Tuesday, January 20, 2015

CPU Ready animation and powercli Script to pull info

CPU is one of the most critical resource in ESXi and if vCPUs on VMs are not configured correctly (over sized) or , it causes lower performance. To rectify any performance related issues you can always check one of the metric - CPU ready value. (Personally I have observed sometimes Storage or Network latency can be caused by higher CPU ready value)

When VM requires CPU time and physical CPU is busy serving other VMs request. VM has to wait for CPU time, It causes in CPU ready time increment. if values goes around or beyond 5 you have to look into it.


Here I have made this small video example to tried make other understandable how Esxi with busy VMs (vCPU) can degrade performance and increment in CPU ready value.




If you CPU ready value is going above value 5 then its time to take some actions. Below powercli script pulls information from performance tab and convert CPU ready summation value into TOP ready%

 
  #####################################   
  ## http://kunaludapi.blogspot.com   
  ## Version: 1   
  ## Tested this script on successfully  
  ## 1) Powershell v3   
  ## 2) Windows 7
  ## 3) vSphere 5.1 (vcenter, esxi, powercli)
  #####################################   
function Get-Ready {  
   <#  
   .SYNOPSIS  
   This single function provide multiple reports and information. ie: convert ready value to readable format (for realtime, day, week, month, year).  
   .DESCRIPTION  
   This single function provides multiple information from esxi host, as list below,  
   VM's CPU usage, CPU usage Mhz, CPU ready  
   vCPU allocated to VM (breaked into Sockets and Core)  
   VMHost Name   
   Physical CPU information of VMhost (breaked into Sockets and Core)  
   To convert between the CPU ready summation value in vCenter's performance charts and the CPU ready % value that you see in esxtop, you must use a formula.  
   The formula requires you to know the default update intervals for the performance charts. These are the default update intervals for each chart:   
   Realtime: 20 seconds  
   Past Day: 5 minutes (300 seconds)  
   Past Week: 30 minutes (1800 seconds)  
   Past Month: 2 hours (7200 seconds)  
   Past Year: 1 day (86400 seconds)  
   To calculate the CPU ready % from the CPU ready summation value, use this formula:  
   (CPU summation value / (<chart default update interval in seconds> * 1000)) * 100 = CPU ready %  
   Example: The Realtime stats for a virtual machine in vCenter might have an average CPU ready summation value of 1000. Use the appropriate values with the formula to get the CPU ready %.  
   (1000 / (20s * 1000)) * 100 = 5% CPU ready  
   For more infor check on vmware KB 2002181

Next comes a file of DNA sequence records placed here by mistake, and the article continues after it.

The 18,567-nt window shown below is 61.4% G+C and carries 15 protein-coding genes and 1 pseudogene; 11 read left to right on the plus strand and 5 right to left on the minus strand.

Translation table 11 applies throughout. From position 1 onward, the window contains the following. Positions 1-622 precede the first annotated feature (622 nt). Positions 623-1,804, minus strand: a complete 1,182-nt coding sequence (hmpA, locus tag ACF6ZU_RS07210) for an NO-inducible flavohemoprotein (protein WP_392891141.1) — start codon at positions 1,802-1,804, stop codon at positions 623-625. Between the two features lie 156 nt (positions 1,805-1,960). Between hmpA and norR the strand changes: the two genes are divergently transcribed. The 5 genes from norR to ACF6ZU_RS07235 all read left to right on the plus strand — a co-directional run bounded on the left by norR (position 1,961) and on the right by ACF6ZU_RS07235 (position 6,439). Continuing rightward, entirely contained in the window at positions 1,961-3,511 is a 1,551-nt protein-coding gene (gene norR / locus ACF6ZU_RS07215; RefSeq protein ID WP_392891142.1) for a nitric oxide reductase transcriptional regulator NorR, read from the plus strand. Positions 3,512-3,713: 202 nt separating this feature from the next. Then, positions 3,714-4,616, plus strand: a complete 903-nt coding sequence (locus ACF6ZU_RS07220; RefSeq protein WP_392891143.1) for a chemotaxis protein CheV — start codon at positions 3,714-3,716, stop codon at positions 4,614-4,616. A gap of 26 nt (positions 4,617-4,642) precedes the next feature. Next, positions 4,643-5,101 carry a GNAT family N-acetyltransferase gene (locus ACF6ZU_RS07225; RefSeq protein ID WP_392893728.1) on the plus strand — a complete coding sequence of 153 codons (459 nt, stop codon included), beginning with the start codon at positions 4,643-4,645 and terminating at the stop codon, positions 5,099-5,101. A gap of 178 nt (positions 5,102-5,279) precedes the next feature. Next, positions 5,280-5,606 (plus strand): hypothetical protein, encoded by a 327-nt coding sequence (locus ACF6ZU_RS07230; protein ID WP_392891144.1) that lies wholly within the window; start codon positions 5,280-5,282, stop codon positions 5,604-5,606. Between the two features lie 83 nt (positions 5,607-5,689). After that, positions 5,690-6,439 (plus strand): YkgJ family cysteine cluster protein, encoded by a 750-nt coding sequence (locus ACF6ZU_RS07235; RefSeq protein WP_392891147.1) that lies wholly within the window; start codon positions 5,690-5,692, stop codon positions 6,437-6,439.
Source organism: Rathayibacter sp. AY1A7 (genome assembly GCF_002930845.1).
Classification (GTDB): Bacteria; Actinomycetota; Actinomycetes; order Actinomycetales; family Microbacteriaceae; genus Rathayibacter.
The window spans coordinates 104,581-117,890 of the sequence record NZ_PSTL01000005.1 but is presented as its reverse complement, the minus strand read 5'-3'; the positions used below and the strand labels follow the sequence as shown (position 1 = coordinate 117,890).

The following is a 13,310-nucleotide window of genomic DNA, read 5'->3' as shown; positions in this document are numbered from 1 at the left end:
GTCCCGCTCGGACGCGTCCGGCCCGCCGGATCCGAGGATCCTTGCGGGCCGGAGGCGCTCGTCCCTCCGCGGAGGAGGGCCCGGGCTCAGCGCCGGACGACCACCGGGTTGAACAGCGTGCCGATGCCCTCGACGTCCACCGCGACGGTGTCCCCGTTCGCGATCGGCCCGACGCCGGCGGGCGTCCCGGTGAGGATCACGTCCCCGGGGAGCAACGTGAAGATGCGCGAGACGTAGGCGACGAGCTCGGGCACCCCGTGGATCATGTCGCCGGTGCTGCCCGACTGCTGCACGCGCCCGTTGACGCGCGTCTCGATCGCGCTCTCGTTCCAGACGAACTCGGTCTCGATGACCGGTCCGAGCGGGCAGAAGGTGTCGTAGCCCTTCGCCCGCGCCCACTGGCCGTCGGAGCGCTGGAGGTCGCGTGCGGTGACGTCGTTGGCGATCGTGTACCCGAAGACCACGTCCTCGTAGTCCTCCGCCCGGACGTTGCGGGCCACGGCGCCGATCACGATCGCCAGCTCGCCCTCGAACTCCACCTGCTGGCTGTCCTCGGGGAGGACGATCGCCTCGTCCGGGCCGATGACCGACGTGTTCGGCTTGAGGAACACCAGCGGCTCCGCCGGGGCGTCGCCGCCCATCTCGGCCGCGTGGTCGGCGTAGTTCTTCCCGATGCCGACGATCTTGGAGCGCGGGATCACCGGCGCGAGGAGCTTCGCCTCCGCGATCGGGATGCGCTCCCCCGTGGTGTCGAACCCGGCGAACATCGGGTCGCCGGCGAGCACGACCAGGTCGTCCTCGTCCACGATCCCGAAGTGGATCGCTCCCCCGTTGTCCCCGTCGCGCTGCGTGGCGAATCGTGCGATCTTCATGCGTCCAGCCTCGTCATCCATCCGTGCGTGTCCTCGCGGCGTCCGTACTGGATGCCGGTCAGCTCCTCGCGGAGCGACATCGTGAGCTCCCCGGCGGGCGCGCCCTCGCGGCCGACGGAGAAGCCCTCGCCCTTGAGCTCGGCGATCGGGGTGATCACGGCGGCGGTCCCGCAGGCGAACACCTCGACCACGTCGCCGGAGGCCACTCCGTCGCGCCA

.PARAMETER VM  
   Virtual machine name  
   .INPUTS  
   String.System.Management.Automation.PSObject.  
   .OUTPUTS  
   None.  
   .EXAMPLE  
   PS>Get-VMHost esxihost.fqdn | Get-Ready  
   If you wrap this script inside function you can use it as a command. For more information on using this script check http://kunaludapi.blogspot.com  
   Retrive report for vm from perticular VMHost  
   .NOTES  
   To see the examples, type: "get-help Set-VMHostSSH -examples".  
   For more information, type: "get-help Set-VMHostSSH -detailed".  
   For technical information, type: "get-help Set-VMHostSSH -full".  
   #>  
   [CmdletBinding()]  
   param(  
   [Parameter(Mandatory=$true,ValueFromPipeline=$True,ValueFromPipelineByPropertyName=$true)]  
   [String]$Name) #param  
   begin {Add-PSSnapin vmware.vimautomation.core}#begin  
   process {  
     $Stattypes = "cpu.usage.average", "cpu.usagemhz.average", "cpu.ready.summation"  
     foreach ($esxi in $(Get-VMHost $Name)) {  
       $vmlist = $esxi | Get-VM | Where-Object {$_.PowerState -eq "PoweredOn"}  
       $esxiCPUSockets = $esxi.ExtensionData.Summary.Hardware.NumCpuPkgs   
       $esxiCPUcores = $esxi.ExtensionData.Summary.Hardware.NumCpuCores/$esxiCPUSockets  
       $TotalesxiCPUs = $esxiCPUSockets * $esxiCPUcores  
       foreach ($vm in $vmlist) {  
         $VMCPUNumCpu = $vm.NumCpu  
         $VMCPUCores = $vm.ExtensionData.config.hardware.NumCoresPerSocket  
         $VMCPUSockets = $VMCPUNumCpu / $VMCPUCores  
         $GroupedRealTimestats = Get-Stat -Entity $vm -Stat $Stattypes -Realtime -Instance "" -ErrorAction SilentlyContinue | Group-Object MetricId  
         $RealTimeCPUAverageStat = "{0:N2}" -f $($GroupedRealTimestats | Where {$_.Name -eq "cpu.usage.average"} | Select-Object -ExpandProperty Group | Measure-Object -Average Value | Select-Object -ExpandProperty Average)  
         $RealTimeCPUUsageMhzStat = "{0:N2}" -f $($GroupedRealTimestats | Where {$_.Name -eq "cpu.usagemhz.average"} | Select-Object -ExpandProperty Group | Measure-Object -Average Value | Select-Object -ExpandProperty Average)  
         $RealTimeReadystat = $GroupedRealTimestats | Where {$_.Name -eq "cpu.ready.summation"} | Select-Object -ExpandProperty Group | Measure-Object -Average Value | Select-Object -ExpandProperty Average  
         $RealTimereadyvalue = [math]::Round($(($RealTimeReadystat / (20 * 1000)) * 100), 2)  
         $Groupeddaystats = Get-Stat -Entity $vm -Stat $Stattypes -Start (get-date).AddDays(-1) -Finish (get-date) -IntervalMins 5 -Instance "" -ErrorAction SilentlyContinue | Group-Object MetricId  
         $dayCPUAverageStat = "{0:N2}" -f $($Groupeddaystats | Where {$_.Name -eq "cpu.usage.average"} | Select-Object -ExpandProperty Group | Measure-Object -Average Value | Select-Object -ExpandProperty Average)  
         $dayCPUUsageMhzStat = "{0:N2}" -f $($Groupeddaystats | Where {$_.Name -eq "cpu.usagemhz.average"} | Select-Object -ExpandProperty Group | Measure-Object -Average Value | Select-Object -ExpandProperty Average)  
         $dayReadystat = $Groupeddaystats | Where {$_.Name -eq "cpu.ready.summation"} | Select-Object -ExpandProperty Group | Measure-Object -Average Value | Select-Object -ExpandProperty Average  
         $dayreadyvalue = [math]::Round($(($dayReadystat / (300 * 1000)) * 100), 2)  
         $Groupedweekstats = Get-Stat -Entity $vm -Stat $Stattypes -Start (get-date).AddDays(-7) -Finish (get-date) -IntervalMins 30 -Instance "" -ErrorAction SilentlyContinue | Group-Object MetricId